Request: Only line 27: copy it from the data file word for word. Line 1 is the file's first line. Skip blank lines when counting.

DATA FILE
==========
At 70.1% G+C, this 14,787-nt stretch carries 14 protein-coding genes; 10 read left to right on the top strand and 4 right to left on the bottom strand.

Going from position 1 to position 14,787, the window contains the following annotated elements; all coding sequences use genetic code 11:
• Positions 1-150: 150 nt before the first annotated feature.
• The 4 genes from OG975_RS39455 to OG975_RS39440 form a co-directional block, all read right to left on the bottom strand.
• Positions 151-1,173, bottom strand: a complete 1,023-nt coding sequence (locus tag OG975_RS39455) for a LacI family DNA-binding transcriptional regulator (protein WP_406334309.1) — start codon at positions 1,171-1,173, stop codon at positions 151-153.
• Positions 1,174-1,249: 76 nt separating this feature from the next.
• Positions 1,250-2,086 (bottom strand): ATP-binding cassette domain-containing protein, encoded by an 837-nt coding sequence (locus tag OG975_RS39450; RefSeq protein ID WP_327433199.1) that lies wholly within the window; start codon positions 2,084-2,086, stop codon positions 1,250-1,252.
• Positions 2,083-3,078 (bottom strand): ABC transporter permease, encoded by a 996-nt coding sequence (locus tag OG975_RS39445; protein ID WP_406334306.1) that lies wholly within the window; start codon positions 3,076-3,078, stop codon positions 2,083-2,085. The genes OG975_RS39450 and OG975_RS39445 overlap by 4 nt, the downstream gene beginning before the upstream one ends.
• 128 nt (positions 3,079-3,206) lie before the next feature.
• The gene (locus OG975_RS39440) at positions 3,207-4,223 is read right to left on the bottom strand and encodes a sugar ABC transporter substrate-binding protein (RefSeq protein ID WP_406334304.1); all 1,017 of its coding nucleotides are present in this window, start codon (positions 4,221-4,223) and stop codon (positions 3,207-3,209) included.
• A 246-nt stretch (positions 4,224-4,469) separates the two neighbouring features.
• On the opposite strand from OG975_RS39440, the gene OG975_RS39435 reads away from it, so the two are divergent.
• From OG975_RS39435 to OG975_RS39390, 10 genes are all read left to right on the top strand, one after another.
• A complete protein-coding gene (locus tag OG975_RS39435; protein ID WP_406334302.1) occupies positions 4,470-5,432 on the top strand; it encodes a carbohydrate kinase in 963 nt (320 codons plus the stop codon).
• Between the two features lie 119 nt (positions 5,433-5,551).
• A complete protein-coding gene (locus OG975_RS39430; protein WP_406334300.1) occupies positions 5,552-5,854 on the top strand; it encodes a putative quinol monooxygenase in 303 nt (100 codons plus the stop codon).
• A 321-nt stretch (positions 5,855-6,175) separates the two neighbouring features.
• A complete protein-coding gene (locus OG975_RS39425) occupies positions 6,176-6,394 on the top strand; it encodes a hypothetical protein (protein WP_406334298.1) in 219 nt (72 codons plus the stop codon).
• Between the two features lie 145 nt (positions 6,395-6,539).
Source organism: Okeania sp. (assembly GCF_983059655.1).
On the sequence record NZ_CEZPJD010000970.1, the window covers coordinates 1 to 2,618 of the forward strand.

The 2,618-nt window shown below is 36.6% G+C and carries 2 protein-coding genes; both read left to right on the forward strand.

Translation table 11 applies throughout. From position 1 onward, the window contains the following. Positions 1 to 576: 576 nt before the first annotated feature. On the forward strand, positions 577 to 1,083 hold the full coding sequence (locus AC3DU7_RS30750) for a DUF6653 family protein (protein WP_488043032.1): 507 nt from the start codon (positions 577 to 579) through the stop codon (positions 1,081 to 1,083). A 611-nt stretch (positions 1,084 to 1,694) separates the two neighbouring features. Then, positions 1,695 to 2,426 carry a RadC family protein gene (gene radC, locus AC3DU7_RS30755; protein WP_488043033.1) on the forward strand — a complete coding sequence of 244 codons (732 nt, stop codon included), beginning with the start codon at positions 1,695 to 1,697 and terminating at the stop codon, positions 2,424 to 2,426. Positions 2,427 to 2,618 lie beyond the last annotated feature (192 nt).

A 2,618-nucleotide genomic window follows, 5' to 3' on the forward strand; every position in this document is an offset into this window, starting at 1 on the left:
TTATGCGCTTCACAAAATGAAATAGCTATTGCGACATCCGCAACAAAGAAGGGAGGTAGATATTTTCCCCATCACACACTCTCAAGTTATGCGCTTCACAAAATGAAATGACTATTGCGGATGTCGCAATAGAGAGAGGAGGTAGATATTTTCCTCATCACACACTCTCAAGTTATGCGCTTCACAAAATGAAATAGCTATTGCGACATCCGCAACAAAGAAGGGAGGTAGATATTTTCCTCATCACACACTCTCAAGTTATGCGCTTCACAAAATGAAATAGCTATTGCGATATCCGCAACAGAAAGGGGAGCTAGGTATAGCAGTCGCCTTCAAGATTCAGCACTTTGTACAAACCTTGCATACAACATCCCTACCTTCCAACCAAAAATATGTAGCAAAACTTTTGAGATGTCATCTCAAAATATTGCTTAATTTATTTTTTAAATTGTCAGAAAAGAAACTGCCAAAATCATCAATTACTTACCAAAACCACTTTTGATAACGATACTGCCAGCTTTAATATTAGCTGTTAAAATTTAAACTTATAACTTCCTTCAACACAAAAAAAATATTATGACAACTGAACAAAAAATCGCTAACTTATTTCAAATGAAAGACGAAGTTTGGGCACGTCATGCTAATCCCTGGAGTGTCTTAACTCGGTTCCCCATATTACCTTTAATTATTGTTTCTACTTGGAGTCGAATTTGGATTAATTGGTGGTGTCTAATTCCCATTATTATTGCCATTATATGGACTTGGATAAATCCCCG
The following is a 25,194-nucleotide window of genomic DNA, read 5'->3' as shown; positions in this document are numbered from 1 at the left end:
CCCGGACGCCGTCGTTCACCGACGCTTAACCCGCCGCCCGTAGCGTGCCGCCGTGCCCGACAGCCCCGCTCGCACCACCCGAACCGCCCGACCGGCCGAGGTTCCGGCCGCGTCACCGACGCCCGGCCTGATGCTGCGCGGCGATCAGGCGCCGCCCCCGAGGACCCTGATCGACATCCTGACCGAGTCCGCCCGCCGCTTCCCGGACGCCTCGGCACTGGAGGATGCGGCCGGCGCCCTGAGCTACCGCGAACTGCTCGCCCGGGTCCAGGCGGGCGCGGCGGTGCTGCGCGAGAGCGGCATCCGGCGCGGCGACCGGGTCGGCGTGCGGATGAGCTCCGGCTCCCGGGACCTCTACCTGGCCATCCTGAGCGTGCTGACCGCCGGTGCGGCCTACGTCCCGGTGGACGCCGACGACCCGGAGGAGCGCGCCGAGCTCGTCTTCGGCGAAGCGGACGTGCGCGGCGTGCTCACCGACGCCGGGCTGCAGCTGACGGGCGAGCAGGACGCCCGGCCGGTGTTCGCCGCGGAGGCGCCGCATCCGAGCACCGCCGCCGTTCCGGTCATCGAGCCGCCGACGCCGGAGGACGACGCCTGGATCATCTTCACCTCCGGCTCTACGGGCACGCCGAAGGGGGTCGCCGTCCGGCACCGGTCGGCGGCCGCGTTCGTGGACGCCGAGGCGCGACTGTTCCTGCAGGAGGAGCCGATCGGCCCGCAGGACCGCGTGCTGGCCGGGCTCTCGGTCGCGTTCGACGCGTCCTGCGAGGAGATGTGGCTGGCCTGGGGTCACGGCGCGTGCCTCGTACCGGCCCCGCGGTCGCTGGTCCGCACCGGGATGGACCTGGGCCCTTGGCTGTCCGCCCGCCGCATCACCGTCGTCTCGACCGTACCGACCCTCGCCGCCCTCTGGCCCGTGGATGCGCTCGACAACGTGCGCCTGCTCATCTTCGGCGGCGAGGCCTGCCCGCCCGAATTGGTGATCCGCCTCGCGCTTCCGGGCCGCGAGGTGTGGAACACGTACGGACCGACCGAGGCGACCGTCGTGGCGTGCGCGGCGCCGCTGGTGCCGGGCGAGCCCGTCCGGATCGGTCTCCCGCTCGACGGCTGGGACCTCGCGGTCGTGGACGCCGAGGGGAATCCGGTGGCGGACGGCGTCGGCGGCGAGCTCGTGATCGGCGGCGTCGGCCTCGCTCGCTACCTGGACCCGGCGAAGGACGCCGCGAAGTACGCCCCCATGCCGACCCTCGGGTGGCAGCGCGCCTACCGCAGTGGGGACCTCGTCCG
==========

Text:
CCCGGACGCCGTCGTTCACCGACGCTTAACCCGCCGCCCGTAGCGTGCCGCCGTGCCCGACAGCCCCGCTCGCACCACCCGAACCGCCCGACCGGCCGAGGTTCCGGCCGCGTCACCGACGCCCGGCCTGATGCTGCGCGGCGATCAGGCGCCGCCCCCGAGGACCCTGATCGACATCCTGACCGAGTCCGCCCGCCGCTTCCCGGACGCCTCGGCACTGGAGGATGCGGCCGGCGCCCTGAGCTACCGCGAACTGCTCGCCCGGGTCCAGGCGGGCGCGGCGGTGCTGCGCGAGAGCGGCATCCGGCGCGGCGACCGGGTCGGCGTGCGGATGAGCTCCGGCTCCCGGGACCTCTACCTGGCCATCCTGAGCGTGCTGACCGCCGGTGCGGCCTACGTCCCGGTGGACGCCGACGACCCGGAGGAGCGCGCCGAGCTCGTCTTCGGCGAAGCGGACGTGCGCGGCGTGCTCACCGACGCCGGGCTGCAGCTGACGGGCGAGCAGGACGCCCGGCCGGTGTTCGCCGCGGAGGCGCCGCATCCGAGCACCGCCGCCGTTCCGGTCATCGAGCCGCCGACGCCGGAGGACGACGCCTGGATCATCTTCACCTCCGGCTCTACGGGCACGCCGAAGGGGGTCGCCGTCCGGCACCGGTCGGCGGCCGCGTTCGTGGACGCCGAGGCGCGACTGTTCCTGCAGGAGGAGCCGATCGGCCCGCAGGACCGCGTGCTGGCCGGGCTCTCGGTCGCGTTCGACGCGTCCTGCGAGGAGATGTGGCTGGCCTGGGGTCACGGCGCGTGCCTCGTACCGGCCCCGCGGTCGCTGGTCCGCACCGGGATGGACCTGGGCCCTTGGCTGTCCGCCCGCCGCATCACCGTCGTCTCGACCGTACCGACCCTCGCCGCCCTCTGGCCCGTGGATGCGCTCGACAACGTGCGCCTGCTCATCTTCGGCGGCGAGGCCTGCCCGCCCGAATTGGTGATCCGCCTCGCGCTTCCGGGCCGCGAGGTGTGGAACACGTACGGACCGACCGAGGCGACCGTCGTGGCGTGCGCGGCGCCGCTGGTGCCGGGCGAGCCCGTCCGGATCGGTCTCCCGCTCGACGGCTGGGACCTCGCGGTCGTGGACGCCGAGGGGAATCCGGTGGCGGACGGCGTCGGCGGCGAGCTCGTGATCGGCGGCGTCGGCCTCGCTCGCTACCTGGACCCGGCGAAGGACGCCGCGAAGTACGCCCCCATGCCGACCCTCGGGTGGCAGCGCGCCTACCGCAGTGGGGACCTCGTCCG